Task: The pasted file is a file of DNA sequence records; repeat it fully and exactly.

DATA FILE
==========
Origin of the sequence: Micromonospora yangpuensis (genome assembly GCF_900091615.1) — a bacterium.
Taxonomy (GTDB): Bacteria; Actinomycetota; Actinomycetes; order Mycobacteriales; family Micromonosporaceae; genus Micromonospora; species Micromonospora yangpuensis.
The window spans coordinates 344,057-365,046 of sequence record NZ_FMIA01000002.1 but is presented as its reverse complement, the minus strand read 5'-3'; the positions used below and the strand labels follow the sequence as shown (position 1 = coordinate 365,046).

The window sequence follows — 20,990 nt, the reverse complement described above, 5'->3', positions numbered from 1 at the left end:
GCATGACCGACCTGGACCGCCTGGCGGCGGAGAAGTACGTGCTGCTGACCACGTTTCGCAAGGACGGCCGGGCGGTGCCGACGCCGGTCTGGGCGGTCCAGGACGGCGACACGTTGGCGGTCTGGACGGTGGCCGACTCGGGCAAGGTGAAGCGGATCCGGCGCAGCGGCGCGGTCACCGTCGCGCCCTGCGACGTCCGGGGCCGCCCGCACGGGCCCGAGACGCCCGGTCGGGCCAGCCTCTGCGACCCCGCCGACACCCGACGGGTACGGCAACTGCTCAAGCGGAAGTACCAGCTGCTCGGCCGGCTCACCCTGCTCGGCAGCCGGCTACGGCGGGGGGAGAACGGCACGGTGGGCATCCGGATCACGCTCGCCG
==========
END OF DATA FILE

Origin of the sequence: Micromonospora yangpuensis (genome assembly GCF_900091615.1) — a bacterium.
Taxonomy (GTDB): Bacteria; Actinomycetota; Actinomycetes; order Mycobacteriales; family Micromonosporaceae; genus Micromonospora; species Micromonospora yangpuensis.
The window spans coordinates 344,057-365,046 of sequence record NZ_FMIA01000002.1 but is presented as its reverse complement, the minus strand read 5'-3'; the positions used below and the strand labels follow the sequence as shown (position 1 = coordinate 365,046).

The window sequence follows — 20,990 nt, the reverse complement described above, 5'->3', positions numbered from 1 at the left end:
GCATGACCGACCTGGACCGCCTGGCGGCGGAGAAGTACGTGCTGCTGACCACGTTTCGCAAGGACGGCCGGGCGGTGCCGACGCCGGTCTGGGCGGTCCAGGACGGCGACACGTTGGCGGTCTGGACGGTGGCCGACTCGGGCAAGGTGAAGCGGATCCGGCGCAGCGGCGCGGTCACCGTCGCGCCCTGCGACGTCCGGGGCCGCCCGCACGGGCCCGAGACGCCCGGTCGGGCCAGCCTCTGCGACCCCGCCGACACCCGACGGGTACGGCAACTGCTCAAGCGGAAGTACCAGCTGCTCGGCCGGCTCACCCTGCTCGGCAGCCGGCTACGGCGGGGGGAGAACGGCACGGTGGGCATCCGGATCACGCTCGCCG